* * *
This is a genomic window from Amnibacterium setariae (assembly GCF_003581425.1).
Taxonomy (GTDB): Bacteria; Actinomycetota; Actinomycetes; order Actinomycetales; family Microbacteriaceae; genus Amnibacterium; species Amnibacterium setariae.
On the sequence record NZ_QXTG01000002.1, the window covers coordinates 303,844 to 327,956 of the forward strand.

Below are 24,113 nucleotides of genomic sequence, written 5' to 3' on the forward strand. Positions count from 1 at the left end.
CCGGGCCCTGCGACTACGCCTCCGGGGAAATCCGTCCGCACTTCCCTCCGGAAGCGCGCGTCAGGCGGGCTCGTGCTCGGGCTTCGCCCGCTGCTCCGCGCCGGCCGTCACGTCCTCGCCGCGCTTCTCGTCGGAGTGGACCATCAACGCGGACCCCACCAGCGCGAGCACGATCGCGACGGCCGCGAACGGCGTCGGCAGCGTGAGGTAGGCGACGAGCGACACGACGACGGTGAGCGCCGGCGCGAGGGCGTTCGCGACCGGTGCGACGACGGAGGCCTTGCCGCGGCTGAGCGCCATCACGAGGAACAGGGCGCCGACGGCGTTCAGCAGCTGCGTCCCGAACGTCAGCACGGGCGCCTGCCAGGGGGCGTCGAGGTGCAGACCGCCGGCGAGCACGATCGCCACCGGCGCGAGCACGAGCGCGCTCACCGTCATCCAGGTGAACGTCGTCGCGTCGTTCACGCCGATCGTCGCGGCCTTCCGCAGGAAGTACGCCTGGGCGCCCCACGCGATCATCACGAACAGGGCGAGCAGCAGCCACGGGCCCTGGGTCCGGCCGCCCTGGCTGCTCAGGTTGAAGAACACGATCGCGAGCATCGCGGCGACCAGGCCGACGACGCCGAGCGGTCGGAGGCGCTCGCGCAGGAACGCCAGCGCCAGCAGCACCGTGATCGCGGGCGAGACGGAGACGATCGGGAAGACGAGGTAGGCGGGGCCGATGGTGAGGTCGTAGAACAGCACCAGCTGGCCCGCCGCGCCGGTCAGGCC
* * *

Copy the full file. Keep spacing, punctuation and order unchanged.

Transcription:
This is a genomic window from Amnibacterium setariae (assembly GCF_003581425.1).
Taxonomy (GTDB): Bacteria; Actinomycetota; Actinomycetes; order Actinomycetales; family Microbacteriaceae; genus Amnibacterium; species Amnibacterium setariae.
On the sequence record NZ_QXTG01000002.1, the window covers coordinates 303,844 to 327,956 of the forward strand.

Below are 24,113 nucleotides of genomic sequence, written 5' to 3' on the forward strand. Positions count from 1 at the left end.
CCGGGCCCTGCGACTACGCCTCCGGGGAAATCCGTCCGCACTTCCCTCCGGAAGCGCGCGTCAGGCGGGCTCGTGCTCGGGCTTCGCCCGCTGCTCCGCGCCGGCCGTCACGTCCTCGCCGCGCTTCTCGTCGGAGTGGACCATCAACGCGGACCCCACCAGCGCGAGCACGATCGCGACGGCCGCGAACGGCGTCGGCAGCGTGAGGTAGGCGACGAGCGACACGACGACGGTGAGCGCCGGCGCGAGGGCGTTCGCGACCGGTGCGACGACGGAGGCCTTGCCGCGGCTGAGCGCCATCACGAGGAACAGGGCGCCGACGGCGTTCAGCAGCTGCGTCCCGAACGTCAGCACGGGCGCCTGCCAGGGGGCGTCGAGGTGCAGACCGCCGGCGAGCACGATCGCCACCGGCGCGAGCACGAGCGCGCTCACCGTCATCCAGGTGAACGTCGTCGCGTCGTTCACGCCGATCGTCGCGGCCTTCCGCAGGAAGTACGCCTGGGCGCCCCACGCGATCATCACGAACAGGGCGAGCAGCAGCCACGGGCCCTGGGTCCGGCCGCCCTGGCTGCTCAGGTTGAAGAACACGATCGCGAGCATCGCGGCGACCAGGCCGACGACGCCGAGCGGTCGGAGGCGCTCGCGCAGGAACGCCAGCGCCAGCAGCACCGTGATCGCGGGCGAGACGGAGACGATCGGGAAGACGAGGTAGGCGGGGCCGATGGTGAGGTCGTAGAACAGCACCAGCTGGCCCGCCGCGCCGGTCAGGCC